New Zealand plans to build wellbeing into budget decisions

By on 03/10/2018 | Updated on 24/09/2020
New Zealand's budget will consider people and the environment alongside finance (Image courtesy: Jean-Pierre Brungs).

The public sector needs to focus more strongly on improving the current and future health of people and the environment, the government of New Zealand has said.

The country’s Treasury is consulting on amendments to the Public Finance Act that will ensure that ‘wellbeing’ objectives such as improving housing, reducing child poverty and cutting greenhouse gas emissions are considered alongside fiscal matters in budgetary decisions.

The annual budget policy statement could then set out how the government is planning to make progress on the objectives through the budget, while meeting rules on budget responsibility, including net debt targets.

The Treasury is also proposing to introduce indicators on wellbeing and finance, against which it will report.

Considerations beyond cash

The consultation states: “This government believes that economic growth, as important as it is, will not alone guarantee improvements to people’s lives, particularly for the most vulnerable, or the ongoing health of the natural resources that sustain us.

“A wider framing is needed to measure New Zealand’s progress, to develop and assess fiscal policy and support decision-making. This means looking beyond well-established measures like gross domestic product (GDP) – which remains an important marker of economic activity, but does not capture important facets of wellbeing for the environment, people, and communities.”

There are “significant gaps” in the measurement and monitoring of wellbeing and sustainable development, in the coherence of policy development to support ministerial decision-making, and in collective action by delivery agencies in the pursuit of wellbeing, the Treasury document states.

How’s that done?

The Treasury will draw up a Living Standards Framework to inform budget priorities, and take a more collaborative approach to setting these. The framework will include natural, social and human capital as well as financial capital. It will also consider key risks, and the resilience of future wellbeing in the face of change or shocks, according to the consultation.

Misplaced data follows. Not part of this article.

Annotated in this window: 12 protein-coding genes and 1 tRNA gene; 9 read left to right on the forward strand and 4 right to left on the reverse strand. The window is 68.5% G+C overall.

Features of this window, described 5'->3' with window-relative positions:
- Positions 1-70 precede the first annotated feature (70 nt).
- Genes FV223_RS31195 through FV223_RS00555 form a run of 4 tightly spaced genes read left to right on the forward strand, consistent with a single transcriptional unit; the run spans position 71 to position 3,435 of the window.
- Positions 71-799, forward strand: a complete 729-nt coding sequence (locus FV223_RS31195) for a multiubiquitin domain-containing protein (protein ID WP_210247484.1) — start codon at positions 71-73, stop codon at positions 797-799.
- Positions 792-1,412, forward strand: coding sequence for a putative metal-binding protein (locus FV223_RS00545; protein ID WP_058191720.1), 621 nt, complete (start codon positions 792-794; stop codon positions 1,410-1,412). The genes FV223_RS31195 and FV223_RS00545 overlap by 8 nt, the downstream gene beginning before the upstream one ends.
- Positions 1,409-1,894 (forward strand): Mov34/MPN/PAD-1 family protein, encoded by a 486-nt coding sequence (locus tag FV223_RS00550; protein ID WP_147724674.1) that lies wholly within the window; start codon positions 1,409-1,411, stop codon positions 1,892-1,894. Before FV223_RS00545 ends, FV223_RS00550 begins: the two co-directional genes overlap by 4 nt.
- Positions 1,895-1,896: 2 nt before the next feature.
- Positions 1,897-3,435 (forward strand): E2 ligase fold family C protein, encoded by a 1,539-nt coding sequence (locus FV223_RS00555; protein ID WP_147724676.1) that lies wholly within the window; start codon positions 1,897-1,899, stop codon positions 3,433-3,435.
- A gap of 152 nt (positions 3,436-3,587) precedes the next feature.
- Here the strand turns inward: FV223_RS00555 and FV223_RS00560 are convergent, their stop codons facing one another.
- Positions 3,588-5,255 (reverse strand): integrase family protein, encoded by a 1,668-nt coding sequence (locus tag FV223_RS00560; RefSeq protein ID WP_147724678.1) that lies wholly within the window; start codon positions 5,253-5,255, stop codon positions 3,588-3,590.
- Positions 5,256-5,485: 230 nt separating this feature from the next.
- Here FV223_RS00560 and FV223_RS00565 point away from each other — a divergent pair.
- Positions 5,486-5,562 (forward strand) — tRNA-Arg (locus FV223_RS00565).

The move follows publication earlier this year of discussion papers outlining the department’s initial thoughts on how human, natural and social capital could be taken into account in the country’s budget.

A Treasury official said that ministries would have to work together in a new way to “draw a wellbeing link” between departments such as those responsible for health, education and housing, the Public Finance International website reported earlier this year.

The government’s consultation is open until 12 October.

About Catherine Early

Catherine is a journalist and editor specialising in government policy and regulation. She writes predominantly about environmental issues and has held permanent roles at the Environmentalist (now known as Transform), the ENDS Report, Planning magazine and Windpower Monthly, and has also written for the Guardian, the Ecologist and China Dialogue. She was a finalist in the Guardian’s International Development Journalism competition 2009, and was part of the team that won PPA Business Magazine of the Year 2011 for Windpower Monthly. She also won an outstanding content award at Haymarket Media Group’s employee awards for data-led stories in Planning magazine. She holds a 2:1 honours degree in English language and literature from Birmingham University.

One Comment

  1. Richard MacGregor says:

    Look out New Zealanders, your taxes just got doubled (it’s for your own good) via “ministerial decision-making”.

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